Patti Smith at the London Palladium
Patti Smith knocked the ball out of the park with her sheer presence at the Palladium last night. She graced the stage in a long black blazer and dishevelled pigtails, invoking intense reactions from adoring fans young and old. To the tune of Redondo Beach, she eased us in at the height of her 75 years with a voice more powerful than ever. Her band not only performed, they were the music itself.
The iconic songwriter paid homage to many great artists throughout the show. There was a chilling hush as she read Holy by Allen Ginsberg, devouring and spitting out each word with earnest. Her covers of Bob Dylan’s The Wicked Messenger and Neil Young’s After the Gold Rush were deeply personal, yet faithful to the originals’ vocal styles.
Indeed, Smith’s vocal control was impressive: she held long, resonant notes without faltering, effortless, as though possessed by the meaning within each word. Meanwhile, bassist Tony Shanahan dug unabashedly into his Fender Jazz as he alternated between lead melody lines and fleshy riffs. Drummer Jay Dee Daugherty played so musically, he was barely noticeable – aside from his brilliant spiked fedora. Shanahan and longstanding guitarist Lenny Kaye also shone on vocals, the latter covering Iggy Pop’s I Wanna Be Your Dog and the former singing alongside Patti on several numbers.
Sunday night was a rare and much-needed vision of an ageing rock star not jaded by endless repetition of her hits. Smith performed Because the Night and Free Money like they had been written last year, getting the audience on their feet for almost half the show. Though the Palladium was packed out, it still felt like an intimate performance. Desperate fans heckled the panting rockstar between almost every song – “I love you Patti! You’re a legend!” to which she replied, with swagger: “I’m the saddest-looking icon I’ve ever seen.” One admirer begged her from the balcony to take a letter she had written.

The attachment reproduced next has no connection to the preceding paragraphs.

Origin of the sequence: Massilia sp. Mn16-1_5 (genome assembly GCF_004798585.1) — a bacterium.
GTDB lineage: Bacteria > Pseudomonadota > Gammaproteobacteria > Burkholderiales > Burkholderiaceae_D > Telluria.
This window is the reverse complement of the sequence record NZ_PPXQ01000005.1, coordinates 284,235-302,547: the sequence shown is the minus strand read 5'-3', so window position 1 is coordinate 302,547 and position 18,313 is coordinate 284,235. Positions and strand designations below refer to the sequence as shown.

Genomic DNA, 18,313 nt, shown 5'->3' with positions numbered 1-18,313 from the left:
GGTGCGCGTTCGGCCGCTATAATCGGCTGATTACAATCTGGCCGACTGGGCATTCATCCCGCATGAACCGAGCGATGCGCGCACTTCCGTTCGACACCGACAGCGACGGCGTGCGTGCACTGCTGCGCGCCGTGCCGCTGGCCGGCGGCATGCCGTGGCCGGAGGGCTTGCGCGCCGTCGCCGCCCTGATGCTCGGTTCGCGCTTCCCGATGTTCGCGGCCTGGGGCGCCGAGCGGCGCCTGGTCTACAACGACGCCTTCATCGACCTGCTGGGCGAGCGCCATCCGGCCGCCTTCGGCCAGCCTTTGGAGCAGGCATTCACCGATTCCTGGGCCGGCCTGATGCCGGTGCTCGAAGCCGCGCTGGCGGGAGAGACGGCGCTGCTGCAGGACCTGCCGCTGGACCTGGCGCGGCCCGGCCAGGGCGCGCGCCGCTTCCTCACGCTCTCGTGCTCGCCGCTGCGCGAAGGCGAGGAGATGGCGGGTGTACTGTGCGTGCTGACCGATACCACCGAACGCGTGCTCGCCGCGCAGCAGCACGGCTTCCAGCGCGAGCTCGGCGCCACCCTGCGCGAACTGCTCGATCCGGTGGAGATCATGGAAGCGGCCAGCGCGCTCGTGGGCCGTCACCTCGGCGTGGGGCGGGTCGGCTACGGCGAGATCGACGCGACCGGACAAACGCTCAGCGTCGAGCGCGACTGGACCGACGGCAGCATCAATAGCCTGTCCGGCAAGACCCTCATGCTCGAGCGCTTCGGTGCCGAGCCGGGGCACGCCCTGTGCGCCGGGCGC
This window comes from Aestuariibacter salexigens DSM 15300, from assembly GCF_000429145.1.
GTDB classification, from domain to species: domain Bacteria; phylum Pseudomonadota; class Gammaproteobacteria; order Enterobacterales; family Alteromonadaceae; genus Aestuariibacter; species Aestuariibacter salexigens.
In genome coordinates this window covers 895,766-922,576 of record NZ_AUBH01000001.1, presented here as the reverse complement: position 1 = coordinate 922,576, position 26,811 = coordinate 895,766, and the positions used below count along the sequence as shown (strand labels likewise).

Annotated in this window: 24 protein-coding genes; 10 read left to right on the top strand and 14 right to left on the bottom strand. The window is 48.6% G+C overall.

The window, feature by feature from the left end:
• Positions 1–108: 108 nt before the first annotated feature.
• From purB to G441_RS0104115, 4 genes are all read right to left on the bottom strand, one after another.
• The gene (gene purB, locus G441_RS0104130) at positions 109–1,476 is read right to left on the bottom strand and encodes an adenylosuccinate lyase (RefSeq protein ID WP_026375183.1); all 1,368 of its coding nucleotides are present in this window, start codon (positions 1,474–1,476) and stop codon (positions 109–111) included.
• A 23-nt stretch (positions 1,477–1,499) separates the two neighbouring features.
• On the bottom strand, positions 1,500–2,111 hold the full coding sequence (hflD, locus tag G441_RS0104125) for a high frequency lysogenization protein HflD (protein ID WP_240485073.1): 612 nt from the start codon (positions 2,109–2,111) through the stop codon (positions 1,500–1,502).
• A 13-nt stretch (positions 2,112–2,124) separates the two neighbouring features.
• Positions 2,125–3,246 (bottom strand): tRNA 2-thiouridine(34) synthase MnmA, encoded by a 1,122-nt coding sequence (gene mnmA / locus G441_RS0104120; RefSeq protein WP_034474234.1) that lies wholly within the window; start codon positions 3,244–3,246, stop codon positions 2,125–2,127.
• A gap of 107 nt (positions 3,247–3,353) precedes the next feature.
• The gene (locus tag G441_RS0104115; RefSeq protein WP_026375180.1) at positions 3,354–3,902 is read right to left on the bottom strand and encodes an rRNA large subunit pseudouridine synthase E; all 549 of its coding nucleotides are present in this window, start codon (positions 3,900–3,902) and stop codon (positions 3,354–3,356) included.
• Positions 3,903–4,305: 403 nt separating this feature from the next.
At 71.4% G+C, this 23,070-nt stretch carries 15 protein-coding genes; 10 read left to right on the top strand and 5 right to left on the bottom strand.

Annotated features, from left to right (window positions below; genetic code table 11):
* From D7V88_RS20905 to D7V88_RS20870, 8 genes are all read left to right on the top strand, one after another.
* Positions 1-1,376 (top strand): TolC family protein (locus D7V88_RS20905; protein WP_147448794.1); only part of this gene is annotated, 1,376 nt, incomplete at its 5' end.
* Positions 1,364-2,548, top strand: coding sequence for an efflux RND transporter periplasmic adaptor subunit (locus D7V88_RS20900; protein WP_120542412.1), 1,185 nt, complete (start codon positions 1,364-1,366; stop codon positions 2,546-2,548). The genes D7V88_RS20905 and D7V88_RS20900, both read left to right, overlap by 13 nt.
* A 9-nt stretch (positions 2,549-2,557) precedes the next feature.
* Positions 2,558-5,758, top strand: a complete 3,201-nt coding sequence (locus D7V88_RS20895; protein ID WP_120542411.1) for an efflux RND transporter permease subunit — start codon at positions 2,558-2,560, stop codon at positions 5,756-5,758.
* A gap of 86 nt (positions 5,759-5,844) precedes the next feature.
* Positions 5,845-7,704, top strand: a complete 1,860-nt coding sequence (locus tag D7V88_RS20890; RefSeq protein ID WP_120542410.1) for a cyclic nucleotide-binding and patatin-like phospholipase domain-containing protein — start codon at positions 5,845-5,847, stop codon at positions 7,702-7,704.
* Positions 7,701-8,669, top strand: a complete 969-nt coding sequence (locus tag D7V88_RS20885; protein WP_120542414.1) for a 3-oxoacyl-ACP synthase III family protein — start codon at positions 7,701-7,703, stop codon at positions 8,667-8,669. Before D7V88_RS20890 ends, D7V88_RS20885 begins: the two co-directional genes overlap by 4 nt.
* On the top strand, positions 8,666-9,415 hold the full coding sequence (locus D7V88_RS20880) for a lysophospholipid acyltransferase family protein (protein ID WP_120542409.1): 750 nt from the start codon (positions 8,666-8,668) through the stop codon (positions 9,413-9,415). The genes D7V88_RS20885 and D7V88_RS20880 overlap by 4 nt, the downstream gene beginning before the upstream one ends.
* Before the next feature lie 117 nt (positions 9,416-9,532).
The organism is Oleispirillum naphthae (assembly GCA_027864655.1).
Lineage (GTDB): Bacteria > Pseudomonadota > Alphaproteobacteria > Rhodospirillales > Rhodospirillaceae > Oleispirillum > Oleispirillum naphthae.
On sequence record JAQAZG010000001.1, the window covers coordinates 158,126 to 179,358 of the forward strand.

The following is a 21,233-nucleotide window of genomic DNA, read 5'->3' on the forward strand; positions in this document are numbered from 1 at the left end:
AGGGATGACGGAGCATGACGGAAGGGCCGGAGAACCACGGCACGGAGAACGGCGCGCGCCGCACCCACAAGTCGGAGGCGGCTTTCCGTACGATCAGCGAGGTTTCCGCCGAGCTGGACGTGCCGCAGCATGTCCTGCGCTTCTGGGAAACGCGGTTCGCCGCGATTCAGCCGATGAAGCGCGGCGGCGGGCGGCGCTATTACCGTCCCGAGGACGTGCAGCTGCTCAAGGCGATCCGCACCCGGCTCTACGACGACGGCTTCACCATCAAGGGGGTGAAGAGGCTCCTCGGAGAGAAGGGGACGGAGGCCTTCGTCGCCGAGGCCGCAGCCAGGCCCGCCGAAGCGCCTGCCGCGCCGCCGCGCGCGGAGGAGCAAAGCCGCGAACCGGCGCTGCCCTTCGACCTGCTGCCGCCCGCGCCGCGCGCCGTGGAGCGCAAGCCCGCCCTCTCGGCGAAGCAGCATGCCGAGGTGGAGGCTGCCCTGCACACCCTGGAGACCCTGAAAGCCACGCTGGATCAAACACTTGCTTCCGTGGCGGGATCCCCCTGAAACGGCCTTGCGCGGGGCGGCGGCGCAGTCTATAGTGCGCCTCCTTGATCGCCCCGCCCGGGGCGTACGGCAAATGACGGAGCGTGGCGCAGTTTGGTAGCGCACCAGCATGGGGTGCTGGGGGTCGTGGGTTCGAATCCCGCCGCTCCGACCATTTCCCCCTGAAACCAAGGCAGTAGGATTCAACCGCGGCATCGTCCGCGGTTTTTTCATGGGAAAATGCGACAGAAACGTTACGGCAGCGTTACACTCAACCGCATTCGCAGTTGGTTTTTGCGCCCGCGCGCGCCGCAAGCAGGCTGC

Beneath the Southern Cross led to an epic instrumental battle between Tony and Patti’s son, Jackson Smith, on guitar, as the lead singer stepped back. Crystal-clear stage sound meant that every instrument cut through perfectly.
The grand finale, Gloria was an orgy of dancing and singing in the theatre hall. Smith held up her electric guitar, declaring, “This is the weapon of our generation!” and proceeding to rip apart its strings in punk fashion as feedback screamed out the end of the concert.
Fans were left reeling. Many folks hung around outside after the show to take pictures in front of the sign and rehash every detail. Sunday night with Patti Smith was truly a journey back to the 70s, when cries for freedom and peace seemed to have true meaning.
Photos: Monika S Jakubowska
For further information and future events visit Patti Smith’s website here.
Listen to Gloria here: